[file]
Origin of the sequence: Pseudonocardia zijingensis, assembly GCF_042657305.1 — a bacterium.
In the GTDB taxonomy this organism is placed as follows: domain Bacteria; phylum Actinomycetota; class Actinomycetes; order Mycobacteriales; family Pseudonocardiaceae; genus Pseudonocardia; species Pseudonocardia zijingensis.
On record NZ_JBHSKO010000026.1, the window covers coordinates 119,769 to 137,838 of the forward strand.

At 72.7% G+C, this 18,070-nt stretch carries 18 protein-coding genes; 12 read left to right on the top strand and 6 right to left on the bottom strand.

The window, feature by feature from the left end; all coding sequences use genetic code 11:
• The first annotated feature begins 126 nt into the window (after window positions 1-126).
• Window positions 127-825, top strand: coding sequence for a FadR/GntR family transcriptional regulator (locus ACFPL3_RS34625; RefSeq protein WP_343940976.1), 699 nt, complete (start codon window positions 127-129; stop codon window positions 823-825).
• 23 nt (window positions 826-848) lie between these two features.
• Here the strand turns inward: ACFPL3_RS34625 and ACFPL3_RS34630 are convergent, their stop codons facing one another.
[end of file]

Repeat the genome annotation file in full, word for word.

Origin of the sequence: Pseudonocardia zijingensis, assembly GCF_042657305.1 — a bacterium.
In the GTDB taxonomy this organism is placed as follows: domain Bacteria; phylum Actinomycetota; class Actinomycetes; order Mycobacteriales; family Pseudonocardiaceae; genus Pseudonocardia; species Pseudonocardia zijingensis.
On record NZ_JBHSKO010000026.1, the window covers coordinates 119,769 to 137,838 of the forward strand.

At 72.7% G+C, this 18,070-nt stretch carries 18 protein-coding genes; 12 read left to right on the top strand and 6 right to left on the bottom strand.

The window, feature by feature from the left end; all coding sequences use genetic code 11:
• The first annotated feature begins 126 nt into the window (after window positions 1-126).
• Window positions 127-825, top strand: coding sequence for a FadR/GntR family transcriptional regulator (locus ACFPL3_RS34625; RefSeq protein WP_343940976.1), 699 nt, complete (start codon window positions 127-129; stop codon window positions 823-825).
• 23 nt (window positions 826-848) lie between these two features.
• Here the strand turns inward: ACFPL3_RS34625 and ACFPL3_RS34630 are convergent, their stop codons facing one another.